Silk Yarns | Fibers | Threads & Ribbons

  • Call Toll-Free from USA or Canada:
    1.888.383.7455 (SILK)
  • Landline Phone: 303.233.7455 (SILK)
    Both phone lines ring directly to Treenway Silks.
  • Email:
  • Fax: 303.223.3411
  • Mail:
    Treenway Silks
    2060 Miller Court
    Lakewood, CO  80215-1325

    Visitors by appointment only, please
» Store » Yarns - Undyed » Natural (Undyed) » 100% Organic Wild Tasar Silk Ghicha Yarn

100% Organic Wild Tasar Silk Ghicha Yarn

Price: $20.00

We are excited to introduce Wild Tasar Silk Ghicha yarn from India. This is a very skinny yarn hand-crafted by women from the Dewangan tribe. 

main photo: Wild Tasar Silk Ghicha Yarn-original (bottom), after hammering (left), after washing (right)

Purchasing info:
As with all hand-crafted items, the weights of the skeins vary.  These skeins weight betwen 25 and 60 grams, but MOST are 35g. The price listed is for 50g skein.  PLEASE indicate if you prefer heavier or lighter weight skien (comment box in step 5 of check out).

Ghicha yarn is often thigh reeled (read more about this in Karen Selk’s “In Search of Wild Silk” book beginning on page 110).  The women of Dewangan tribe use the outer side of the bottom of a round cooking pot. [see photo #2 to left].

Wild Tasar Silk Ghicha yarn is often called reeled silk.  However, this method of reeling is different than how bombyx, mori and Muga silk cocoons are reeled.

Wild tasar silk cocoons are “hard”.  You can’t run your fingernail across the outside of the cocoon and snag a silk filament, like you do with other types of silk cocoons.

The wild tasar silk cocoons are cut and boiled. In the photo, you can see the prepared cocoons in the green bin (right side). 

The silk from 6 to 8 cocoons are “pulled” to release a single strand.  The strands are rolled across the pot’s smooth surface to add a little twist to the silk.  If you enlarge the photos, you can see the twist.

“Ghicha” is the Hindi word for “pulled” and that is why silk created using this process is called Ghicha yarn.

This yarn is very thin…it’s about the same size as 60/2 bombyx silk. [see photo #5 to left]

The skeins are VERY stiff.  So stiff I can’t twist them into skeins (they’ll arrive “folded”). [see photo #3 to left]

Hansraj, my silk guy, said that the tribal weavers beat it with a small wooden hammer before weaving with it.  This will soften some of the sericin “then it’s ready to good weaving”. 

No wooden hammer so I improvised.  I laid out a few layers of old soft cotton (maybe a cloth diaper in a former life?) on our concrete patio.   Then I covered a 3-lb flat stone in more soft cloth and began “hammering” the Wild Tasar Silk Ghicha yarn.

I spent less than 5 minutes and there’s an amazing difference!  I can now twist the “hammered” yarn into skein.  It is “flexible” but I wouldn’t describe it as “soft” at this point. [see photo #3 to left]

In addition to adding flexibility to the silk skein, the hammering released many flecks of “non-silk” foreign matter.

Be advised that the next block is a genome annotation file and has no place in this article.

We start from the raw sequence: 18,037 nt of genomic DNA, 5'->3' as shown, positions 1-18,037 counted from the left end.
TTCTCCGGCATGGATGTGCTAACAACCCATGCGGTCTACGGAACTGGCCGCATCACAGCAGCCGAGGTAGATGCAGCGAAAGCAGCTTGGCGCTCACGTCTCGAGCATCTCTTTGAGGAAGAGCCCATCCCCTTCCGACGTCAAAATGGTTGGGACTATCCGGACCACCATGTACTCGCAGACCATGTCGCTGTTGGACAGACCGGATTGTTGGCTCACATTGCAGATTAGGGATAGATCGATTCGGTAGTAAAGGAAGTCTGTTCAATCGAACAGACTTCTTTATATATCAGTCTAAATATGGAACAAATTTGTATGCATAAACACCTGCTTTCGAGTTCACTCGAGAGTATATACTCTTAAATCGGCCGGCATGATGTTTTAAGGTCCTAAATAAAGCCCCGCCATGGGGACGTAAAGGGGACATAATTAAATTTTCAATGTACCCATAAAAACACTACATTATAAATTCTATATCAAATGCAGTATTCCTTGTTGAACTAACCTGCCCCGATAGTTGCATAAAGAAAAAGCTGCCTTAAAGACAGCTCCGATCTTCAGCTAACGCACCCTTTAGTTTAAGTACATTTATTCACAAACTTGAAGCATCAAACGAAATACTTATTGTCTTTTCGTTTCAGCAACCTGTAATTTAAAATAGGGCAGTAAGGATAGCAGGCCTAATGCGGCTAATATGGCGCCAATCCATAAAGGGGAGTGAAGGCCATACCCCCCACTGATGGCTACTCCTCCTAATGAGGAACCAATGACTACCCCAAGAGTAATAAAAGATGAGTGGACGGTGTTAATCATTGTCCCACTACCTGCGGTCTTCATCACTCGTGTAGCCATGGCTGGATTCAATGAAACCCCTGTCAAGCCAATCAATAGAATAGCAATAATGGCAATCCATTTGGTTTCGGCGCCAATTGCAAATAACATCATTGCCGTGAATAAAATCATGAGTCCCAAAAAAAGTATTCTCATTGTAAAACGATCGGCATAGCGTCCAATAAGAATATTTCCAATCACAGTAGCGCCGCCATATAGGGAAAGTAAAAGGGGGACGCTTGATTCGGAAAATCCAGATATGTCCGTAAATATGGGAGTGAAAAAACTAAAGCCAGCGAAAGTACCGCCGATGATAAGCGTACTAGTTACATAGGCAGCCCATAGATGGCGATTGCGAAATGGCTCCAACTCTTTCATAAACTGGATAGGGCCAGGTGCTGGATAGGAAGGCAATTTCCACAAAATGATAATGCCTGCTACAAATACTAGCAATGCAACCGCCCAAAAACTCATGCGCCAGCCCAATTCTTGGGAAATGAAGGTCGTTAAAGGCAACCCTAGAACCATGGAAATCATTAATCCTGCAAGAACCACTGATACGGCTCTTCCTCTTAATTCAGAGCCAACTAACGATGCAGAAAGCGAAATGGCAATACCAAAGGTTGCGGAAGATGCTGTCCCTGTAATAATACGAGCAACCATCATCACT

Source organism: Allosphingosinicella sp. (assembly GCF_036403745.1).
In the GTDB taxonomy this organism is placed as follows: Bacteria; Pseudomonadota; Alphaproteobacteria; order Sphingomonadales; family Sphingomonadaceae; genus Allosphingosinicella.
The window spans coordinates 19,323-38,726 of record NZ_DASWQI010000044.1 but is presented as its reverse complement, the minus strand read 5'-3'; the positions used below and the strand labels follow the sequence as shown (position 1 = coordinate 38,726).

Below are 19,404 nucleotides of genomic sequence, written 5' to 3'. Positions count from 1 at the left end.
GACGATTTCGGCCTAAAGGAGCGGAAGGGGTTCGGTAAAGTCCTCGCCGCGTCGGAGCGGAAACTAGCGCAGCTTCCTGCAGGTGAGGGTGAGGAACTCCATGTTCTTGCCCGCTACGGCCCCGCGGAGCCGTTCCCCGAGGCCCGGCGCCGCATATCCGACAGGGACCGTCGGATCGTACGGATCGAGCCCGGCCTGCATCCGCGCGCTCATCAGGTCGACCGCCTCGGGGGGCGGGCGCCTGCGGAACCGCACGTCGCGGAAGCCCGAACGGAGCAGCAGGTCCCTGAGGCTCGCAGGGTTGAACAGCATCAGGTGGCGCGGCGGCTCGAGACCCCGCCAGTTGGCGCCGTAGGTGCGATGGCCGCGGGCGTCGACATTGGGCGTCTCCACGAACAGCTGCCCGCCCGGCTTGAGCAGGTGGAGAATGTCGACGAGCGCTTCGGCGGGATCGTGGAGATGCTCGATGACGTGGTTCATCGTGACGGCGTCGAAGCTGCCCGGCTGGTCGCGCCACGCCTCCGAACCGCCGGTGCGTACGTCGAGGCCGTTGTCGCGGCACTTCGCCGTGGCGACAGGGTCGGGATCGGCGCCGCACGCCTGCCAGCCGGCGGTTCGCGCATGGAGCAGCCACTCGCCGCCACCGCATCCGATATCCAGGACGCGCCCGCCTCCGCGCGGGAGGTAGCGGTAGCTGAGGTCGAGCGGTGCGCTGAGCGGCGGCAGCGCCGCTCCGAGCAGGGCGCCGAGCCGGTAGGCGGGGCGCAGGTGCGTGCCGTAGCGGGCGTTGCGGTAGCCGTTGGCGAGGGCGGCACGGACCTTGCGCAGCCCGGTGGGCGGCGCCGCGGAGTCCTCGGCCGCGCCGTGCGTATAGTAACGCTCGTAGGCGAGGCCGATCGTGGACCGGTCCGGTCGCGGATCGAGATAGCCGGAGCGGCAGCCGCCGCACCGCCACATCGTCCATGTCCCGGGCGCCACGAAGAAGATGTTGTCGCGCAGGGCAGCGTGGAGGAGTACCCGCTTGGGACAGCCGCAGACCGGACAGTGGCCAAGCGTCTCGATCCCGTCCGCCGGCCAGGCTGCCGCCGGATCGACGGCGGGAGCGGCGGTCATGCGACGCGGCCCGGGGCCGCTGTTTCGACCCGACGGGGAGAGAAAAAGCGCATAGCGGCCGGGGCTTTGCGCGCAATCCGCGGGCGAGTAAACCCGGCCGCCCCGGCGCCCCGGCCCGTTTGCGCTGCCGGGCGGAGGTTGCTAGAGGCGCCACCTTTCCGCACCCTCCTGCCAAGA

Finding the ends in the skein
As with other tribal made silk yarns, the ends can take a bit of patience to identify.  If I don’t find them quickly while “popping” the skein between my hands, then I put the skein on a swift (horizontal, of course), and then run my hands over the surface of the skein, to find the loose ends.

Before I talked with Hansraj, I tried washing a skein of Wild Tasar Silk Ghicha yarn in hot tap water with a bit of syntrapol soap, to see if that would soften then yarn.  It did, but..keep reading learn the challenges of washing BEFORE using.

Side note:  whenever I wash any silk skein, I never “jostle” it in the basin of water.  I hold the skein between the “O” made with thumb and index finger, and repeatedly lift the silk up and down, in and out of the water. I learned this up/down washing method from Anne, one of our retired dyers.  This method allows the water to run down the silk skein, letting water + gravity combination to “smooth” the skein, which creates a “happier” skein.

The water immediately became VERY brown.  I probably only washed it for a minute or two, then switched to rinse water.  After 4 basins of rinsing, the water was just cloudy, and I called that "good enough" since I knew the silk would be wet finished (washed again) after it was woven.

I used our spin-dryer to remove excess moisture (you can roll it in a thick towel…use an old one as it might leave golden brown color on the towel).

I gently popped the skein and spread the strands of silk.  I repeated this a few times during the drying process.

What I learned about washing
Dumb thing #1:  I didn’t find and secure the ends with a white skein tie before washing. I created work for myself as the ends were harder to find after the skein was washed.

Dumb thing #2: I didn’t replace the delicate skein ties with something a bit sturdier. One of the ties broke (luckily just one!), even though I was fairly gentle handling the silk through the washing and drying process.

Since there is very little twist to Ghicha silk, it "blooms" (aka “fuzzes”), causing adjacent strands to grab onto one another.  Because I spread the skein (to separate the strands) while it was drying, it’s not as "sticky" as it might have been otherwise. 

However, It will take a bit of patience to transfer the silk from the skein to a weaving bobbin—I suggest hand-winding (not electric winding) so you can be sensitive to the yarn and its characteristics.

By washing it, the silk became softer.  The silk also lost some of the brown color and became more golden—a lovely color! You can see the difference between the washed and unwashed in the lead photo (left).

1) follow Hansraj’s advice and hammer the skein before using.
2) wait to wash until AFTER you’ve woven with it.  But be prepared for dirty water.



» Continue Shopping